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EACC Insights: Will AI cause the Death of the Recruiting Industry?

By: Len Adams, CPC, CTS

Originally printed in the European American Chamber of Commerce Newsletter

There has been great hype recently about artificial intelligence and its application to the recruitment process. Much has been written about the potential for the recruitment function to be replaced by AI.

Artificial Intelligence (AI) is being touted as the wave of the future, allowing HR and hiring managers to quickly narrow down their received resumes to just a few qualified candidates based on AI “learning” what their hiring criteria and jobs require. While in theory this sounds like a great idea, which I am sure will possibly assist in reducing the time it takes to wade through a large number of resume responses, I do not believe that AI will eliminate the human factor necessary to perform this function.

For as long as I have been in the executive search, recruiting, and staffing industry (over 40 years), every new innovation has been predicted to be the cause of the death of the recruiting industry.

First it was the fax machine, then it was monster, followed by the increased use of applicant tracking systems, then LinkedIn. The fact of the matter has been that through the advent of all of these innovations, the search, recruiting and staffing industry has not only survived, but grown. The reasons for this are simple: smart practitioners in the industry have been able to adapt and utilize new innovations to enhance the way they do business.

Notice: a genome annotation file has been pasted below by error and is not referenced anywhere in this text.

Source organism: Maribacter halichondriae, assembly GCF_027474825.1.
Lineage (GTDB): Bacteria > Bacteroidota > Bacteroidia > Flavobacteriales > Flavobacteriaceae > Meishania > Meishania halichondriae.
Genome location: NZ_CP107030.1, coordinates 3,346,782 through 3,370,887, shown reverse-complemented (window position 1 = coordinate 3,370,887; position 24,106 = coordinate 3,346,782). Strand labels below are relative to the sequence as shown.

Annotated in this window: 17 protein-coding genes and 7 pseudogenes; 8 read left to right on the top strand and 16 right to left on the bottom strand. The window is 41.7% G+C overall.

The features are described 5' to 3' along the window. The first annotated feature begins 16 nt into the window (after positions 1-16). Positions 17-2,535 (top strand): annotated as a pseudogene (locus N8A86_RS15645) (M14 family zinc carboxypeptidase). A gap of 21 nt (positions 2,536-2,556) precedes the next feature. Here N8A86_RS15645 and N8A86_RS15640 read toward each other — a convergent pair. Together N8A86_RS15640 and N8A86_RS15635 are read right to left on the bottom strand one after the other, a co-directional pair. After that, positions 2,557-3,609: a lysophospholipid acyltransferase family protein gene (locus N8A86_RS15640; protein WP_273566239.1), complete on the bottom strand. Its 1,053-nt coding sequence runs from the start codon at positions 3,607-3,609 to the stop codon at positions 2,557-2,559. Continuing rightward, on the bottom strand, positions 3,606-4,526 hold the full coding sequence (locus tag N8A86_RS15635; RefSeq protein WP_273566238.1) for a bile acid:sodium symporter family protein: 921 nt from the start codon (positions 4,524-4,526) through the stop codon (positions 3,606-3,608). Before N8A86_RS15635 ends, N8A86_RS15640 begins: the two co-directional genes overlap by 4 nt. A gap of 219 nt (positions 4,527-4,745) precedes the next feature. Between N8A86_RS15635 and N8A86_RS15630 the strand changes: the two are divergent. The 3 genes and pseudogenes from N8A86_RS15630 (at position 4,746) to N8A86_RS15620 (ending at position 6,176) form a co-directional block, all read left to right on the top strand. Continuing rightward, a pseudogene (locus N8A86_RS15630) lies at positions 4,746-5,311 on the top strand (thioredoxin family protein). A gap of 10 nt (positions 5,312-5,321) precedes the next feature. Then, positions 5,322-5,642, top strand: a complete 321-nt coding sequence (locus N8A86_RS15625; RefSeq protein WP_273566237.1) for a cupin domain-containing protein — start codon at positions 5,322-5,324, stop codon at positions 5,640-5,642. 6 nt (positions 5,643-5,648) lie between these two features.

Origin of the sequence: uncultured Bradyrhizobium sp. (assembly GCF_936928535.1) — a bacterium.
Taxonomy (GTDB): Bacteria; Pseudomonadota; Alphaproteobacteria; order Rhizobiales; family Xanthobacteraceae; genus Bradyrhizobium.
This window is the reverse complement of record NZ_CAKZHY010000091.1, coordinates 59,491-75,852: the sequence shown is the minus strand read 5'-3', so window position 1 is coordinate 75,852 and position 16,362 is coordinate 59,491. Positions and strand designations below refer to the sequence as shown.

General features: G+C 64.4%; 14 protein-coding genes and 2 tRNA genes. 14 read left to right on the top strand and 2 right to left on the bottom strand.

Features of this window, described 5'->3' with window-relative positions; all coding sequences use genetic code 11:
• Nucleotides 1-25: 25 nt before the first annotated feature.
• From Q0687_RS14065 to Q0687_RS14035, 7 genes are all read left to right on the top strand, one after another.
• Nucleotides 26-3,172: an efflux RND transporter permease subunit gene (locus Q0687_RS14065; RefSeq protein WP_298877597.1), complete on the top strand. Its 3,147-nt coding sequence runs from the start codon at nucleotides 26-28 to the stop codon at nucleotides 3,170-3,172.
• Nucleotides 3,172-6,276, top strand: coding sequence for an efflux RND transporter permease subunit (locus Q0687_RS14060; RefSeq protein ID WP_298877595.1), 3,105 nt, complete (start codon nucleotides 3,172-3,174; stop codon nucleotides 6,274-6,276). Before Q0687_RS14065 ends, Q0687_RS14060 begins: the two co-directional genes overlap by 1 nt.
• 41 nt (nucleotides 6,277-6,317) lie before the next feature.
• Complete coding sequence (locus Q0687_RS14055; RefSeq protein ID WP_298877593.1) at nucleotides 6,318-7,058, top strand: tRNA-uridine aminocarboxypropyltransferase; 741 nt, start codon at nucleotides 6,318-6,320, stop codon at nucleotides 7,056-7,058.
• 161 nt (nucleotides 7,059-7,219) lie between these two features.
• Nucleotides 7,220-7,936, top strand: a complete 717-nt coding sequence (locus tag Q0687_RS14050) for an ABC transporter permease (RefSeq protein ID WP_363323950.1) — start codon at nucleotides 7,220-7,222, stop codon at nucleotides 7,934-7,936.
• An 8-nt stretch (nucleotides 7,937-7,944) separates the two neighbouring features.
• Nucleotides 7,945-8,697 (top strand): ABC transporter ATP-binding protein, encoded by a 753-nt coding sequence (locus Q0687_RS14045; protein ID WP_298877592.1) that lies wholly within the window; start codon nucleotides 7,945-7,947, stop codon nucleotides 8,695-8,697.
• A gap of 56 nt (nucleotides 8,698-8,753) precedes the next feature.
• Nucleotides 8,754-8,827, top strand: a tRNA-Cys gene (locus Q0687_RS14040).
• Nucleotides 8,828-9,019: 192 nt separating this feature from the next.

Search and recruiting is still a human function. I firmly believe that the same will hold true for AI. While AI will no doubt prove to be a wonderful tool, it will be just that, a tool that smart practitioners will use to perhaps make their jobs easier.

The function of search and staff always has and always will be a human function. A computer, no matter how much artificial intelligence it is programmed to have, will not have the capability to evaluate and identify soft skills and those skills that sometimes an HR professional feels in their gut about a prospective candidate. Yes, the key words will be there, and yes, the computer will learn what types of candidates are historically hired by the company, however, there are traits and skills that just cannot be determined by a computer. PEOPLE Hire PEOPLE.

I do believe that AI will be adapted by the industry and yes, it may change the way we operate. Clients will utilize recruiters for the soft skills that they possess. The intuition about a prospective candidate, the reputation a candidate possesses, the soft skills that are not always easily quantified. In short, the recruitment and staffing industry will still be called upon to search and recruit, but will also be heavily relied upon to attract, evaluate and negotiate.

Additionally, AI is great when resumes are received; however, in many cases, particularly for more senior or hard-to-fill roles, a computer will not be identifying, searching and recruiting passive candidates, or more importantly, those executives that are not even passive, they are just not seeking to make a job change. A computer will not have those relationships and pipeline that an active search, staffing and recruiting firm will maintain.

As a family owned search and staffing firm now going into a second generation, I look forward to the continued growth of the industry and encourage the third generation to come up behind us.


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